In addition or alternately, the position of wheel 28 can be adjusted to select the height at which trailing unit 20 is conveyed and, thereby, the depth to which ground working tool works the soil. In particular, wheel 28 may be mounted using an extendable support. An extendable support may include a shaft 75, which may be telescopically disposed within a tube 76. The degree to which shaft 75 extends into tube 76 may determined by a turnbuckle 77.

In another embodiment shown in FIG. 6, the bracket 73a of the tail harrow may be formed to pivot or be at least in part adjustably fixed in a selected angle off horizontal. In particular, bracket 73a may include eyes for connection of a ground working tool and a pivotal connection 78 may be provided between bracket 73a and shaft 74a such that frame can pivot in a substantially vertical plane about the. shaft. If it is desired to adjust the degree to which the frame can pivot, adjustable stops 80 can be mounted on shaft above bracket 73a. Stops 80 may be pivotally connected at 82 to shaft and rods 84 may be mounted to maintain the stops in a selected orientation relative to shaft, as determined by the lengths of rods 84. The lengths can be selected in various ways as by use of turnbuckles 86. Thus, in use, bracket 73a can pivot vertically about connection 78 as limited by abutment against stops 80.

In another embodiment, the tool support arms may include hinges 87 permitting the outboard end of the arms to pivot in a substantially vertical plane. This may permit the outboard ends of arms 16, 18 to pivot to adapt to undulations in the ground surface. Hinges 87, however, may not adversely affect the folding or angular orientation of the arms since they act about another axis.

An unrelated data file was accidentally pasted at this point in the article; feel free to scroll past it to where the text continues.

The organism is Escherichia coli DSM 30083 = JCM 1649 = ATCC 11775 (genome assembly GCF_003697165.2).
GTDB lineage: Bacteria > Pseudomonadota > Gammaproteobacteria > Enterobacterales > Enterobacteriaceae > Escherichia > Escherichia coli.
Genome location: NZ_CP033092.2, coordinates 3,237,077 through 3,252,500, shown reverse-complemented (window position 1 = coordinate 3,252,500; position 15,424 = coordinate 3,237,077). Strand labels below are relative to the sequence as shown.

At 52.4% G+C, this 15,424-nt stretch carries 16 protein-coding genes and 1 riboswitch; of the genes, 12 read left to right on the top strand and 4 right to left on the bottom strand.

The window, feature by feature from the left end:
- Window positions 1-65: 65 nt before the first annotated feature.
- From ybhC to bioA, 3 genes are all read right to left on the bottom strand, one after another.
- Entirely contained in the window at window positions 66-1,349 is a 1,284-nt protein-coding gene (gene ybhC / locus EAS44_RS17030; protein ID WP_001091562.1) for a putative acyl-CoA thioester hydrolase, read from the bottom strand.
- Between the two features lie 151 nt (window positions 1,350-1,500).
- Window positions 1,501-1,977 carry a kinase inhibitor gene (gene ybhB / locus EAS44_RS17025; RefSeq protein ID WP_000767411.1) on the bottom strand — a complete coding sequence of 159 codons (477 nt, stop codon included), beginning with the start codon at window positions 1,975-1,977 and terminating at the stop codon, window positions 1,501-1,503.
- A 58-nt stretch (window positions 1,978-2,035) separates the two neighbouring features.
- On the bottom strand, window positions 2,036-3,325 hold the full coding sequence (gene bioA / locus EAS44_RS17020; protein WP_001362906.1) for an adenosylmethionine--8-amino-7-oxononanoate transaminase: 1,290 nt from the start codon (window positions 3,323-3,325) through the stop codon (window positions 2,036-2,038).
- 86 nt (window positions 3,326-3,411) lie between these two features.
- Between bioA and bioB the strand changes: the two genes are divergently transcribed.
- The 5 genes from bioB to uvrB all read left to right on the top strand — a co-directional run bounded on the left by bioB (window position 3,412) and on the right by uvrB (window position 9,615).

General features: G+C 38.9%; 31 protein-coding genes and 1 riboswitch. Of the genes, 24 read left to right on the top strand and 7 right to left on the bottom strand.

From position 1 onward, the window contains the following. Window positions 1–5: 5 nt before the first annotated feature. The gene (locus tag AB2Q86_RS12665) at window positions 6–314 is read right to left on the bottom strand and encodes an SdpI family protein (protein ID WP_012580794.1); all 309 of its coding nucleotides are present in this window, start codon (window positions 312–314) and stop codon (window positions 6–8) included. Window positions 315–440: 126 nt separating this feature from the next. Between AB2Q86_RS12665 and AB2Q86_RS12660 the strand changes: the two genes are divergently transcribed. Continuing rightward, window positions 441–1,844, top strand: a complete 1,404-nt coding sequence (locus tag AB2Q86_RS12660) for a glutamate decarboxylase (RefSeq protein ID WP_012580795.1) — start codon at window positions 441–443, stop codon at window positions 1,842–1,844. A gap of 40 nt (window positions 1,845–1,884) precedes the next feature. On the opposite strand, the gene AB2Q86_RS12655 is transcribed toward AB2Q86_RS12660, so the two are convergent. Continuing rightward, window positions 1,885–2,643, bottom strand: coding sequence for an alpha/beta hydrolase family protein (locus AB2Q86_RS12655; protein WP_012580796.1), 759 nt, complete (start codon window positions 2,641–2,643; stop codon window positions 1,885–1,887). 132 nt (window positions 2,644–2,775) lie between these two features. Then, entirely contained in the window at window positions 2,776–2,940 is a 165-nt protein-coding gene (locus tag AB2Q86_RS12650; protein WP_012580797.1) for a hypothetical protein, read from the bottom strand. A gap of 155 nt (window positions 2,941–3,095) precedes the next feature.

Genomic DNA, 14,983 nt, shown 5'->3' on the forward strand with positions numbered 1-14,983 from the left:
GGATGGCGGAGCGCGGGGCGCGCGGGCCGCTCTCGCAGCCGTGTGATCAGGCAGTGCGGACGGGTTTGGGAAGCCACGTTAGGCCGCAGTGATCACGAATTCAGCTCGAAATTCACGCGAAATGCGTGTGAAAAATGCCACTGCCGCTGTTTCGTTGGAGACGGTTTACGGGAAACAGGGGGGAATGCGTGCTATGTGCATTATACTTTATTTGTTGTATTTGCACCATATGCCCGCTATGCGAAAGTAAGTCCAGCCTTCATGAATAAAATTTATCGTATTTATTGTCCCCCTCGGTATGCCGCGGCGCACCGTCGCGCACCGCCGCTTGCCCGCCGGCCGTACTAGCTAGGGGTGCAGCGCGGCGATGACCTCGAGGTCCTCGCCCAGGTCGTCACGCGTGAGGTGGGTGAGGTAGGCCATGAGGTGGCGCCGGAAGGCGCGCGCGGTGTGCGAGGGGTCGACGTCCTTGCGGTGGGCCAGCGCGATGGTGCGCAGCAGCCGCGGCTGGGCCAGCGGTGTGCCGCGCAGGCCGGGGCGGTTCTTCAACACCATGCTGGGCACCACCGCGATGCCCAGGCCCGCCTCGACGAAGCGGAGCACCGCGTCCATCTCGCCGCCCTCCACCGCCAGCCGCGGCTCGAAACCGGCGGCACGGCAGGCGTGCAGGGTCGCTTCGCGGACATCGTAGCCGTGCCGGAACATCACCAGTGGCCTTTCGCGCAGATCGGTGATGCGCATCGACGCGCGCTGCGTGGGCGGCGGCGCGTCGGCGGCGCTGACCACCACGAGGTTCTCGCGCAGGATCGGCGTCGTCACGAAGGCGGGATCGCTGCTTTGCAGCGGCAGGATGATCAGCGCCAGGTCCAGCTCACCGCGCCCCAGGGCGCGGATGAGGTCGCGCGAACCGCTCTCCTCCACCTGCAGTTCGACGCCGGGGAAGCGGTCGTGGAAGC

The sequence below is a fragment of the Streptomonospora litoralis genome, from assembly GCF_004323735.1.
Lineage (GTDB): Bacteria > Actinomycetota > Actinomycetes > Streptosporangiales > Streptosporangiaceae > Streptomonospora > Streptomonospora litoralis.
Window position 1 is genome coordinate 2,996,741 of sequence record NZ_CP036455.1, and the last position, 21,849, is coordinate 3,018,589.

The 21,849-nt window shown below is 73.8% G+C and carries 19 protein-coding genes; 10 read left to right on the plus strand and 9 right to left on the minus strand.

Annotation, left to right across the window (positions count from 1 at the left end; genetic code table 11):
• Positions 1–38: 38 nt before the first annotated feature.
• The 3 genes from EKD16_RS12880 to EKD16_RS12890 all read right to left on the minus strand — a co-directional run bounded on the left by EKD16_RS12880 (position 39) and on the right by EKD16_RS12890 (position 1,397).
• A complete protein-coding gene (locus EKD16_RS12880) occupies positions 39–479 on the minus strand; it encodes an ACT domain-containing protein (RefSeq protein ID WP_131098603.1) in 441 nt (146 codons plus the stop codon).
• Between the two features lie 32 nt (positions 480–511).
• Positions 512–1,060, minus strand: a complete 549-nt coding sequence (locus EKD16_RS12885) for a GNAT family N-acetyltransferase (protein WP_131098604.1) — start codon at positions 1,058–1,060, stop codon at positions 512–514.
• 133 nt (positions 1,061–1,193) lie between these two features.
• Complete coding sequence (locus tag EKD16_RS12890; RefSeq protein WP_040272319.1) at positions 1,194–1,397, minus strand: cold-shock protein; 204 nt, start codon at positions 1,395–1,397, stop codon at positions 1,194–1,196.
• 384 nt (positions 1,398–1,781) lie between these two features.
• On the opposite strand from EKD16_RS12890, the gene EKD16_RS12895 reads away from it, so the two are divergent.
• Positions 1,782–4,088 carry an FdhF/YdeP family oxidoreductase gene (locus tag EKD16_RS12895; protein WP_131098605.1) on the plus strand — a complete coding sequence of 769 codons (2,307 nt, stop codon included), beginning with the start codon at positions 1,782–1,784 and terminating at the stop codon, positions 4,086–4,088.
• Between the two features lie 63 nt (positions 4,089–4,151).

In another embodiment, brackets 30, 32 may be selected to permit the ends of each ground working tool 33 on arms 16 and 18 to flex independently. In particular, brackets 30, 32 may each have pivotal connections therein which may be formed to respond to the weight of the ground working tool to keep it in engagement with the ground. A bracket 32a useful in this embodiment is shown in FIG. 7. Bracket 32a may be mounted to arm 16 at one end and at its other end may include a connector 89 for securing a ground working tool (not shown). Bracket 32a may include a pivotal connection 51 about which hydraulic drive 52 may operate to lift the bracket, as was described hereinbefore. Bracket 32a can pivot about connection 51 when driven by the hydraulic drive and otherwise may be locked against pivoting at this connection. To provide for flex in the arm in response to undulations in the ground surface, another pivotal connection 92 may be provided between connection 51 and connector 89. Bracket 32a can flex in response to forces acting on the bracket below pivotal connection 92. Pivotal connection 92 may be selected to maintain tension in tool 33 by maintaining spacing between brackets 30, 32. If desired, bracket 30 can also be formed to have a pivotal connection therein.

FIG. 7 illustrates another possible embodiment, wherein connector 89 may be positioned on a shaft 96 that is telescopically disposed in a tube 98. The extension of shaft 96 from tube 98 can be selected by use of a turnbuckle 100. This permits the ground working tool 33 to be placed under whatever tension is desirable for its functioning, but without extending shaft 96 laterally outwardly from the harrow frame anymore than is desirable to tension the ground working tool.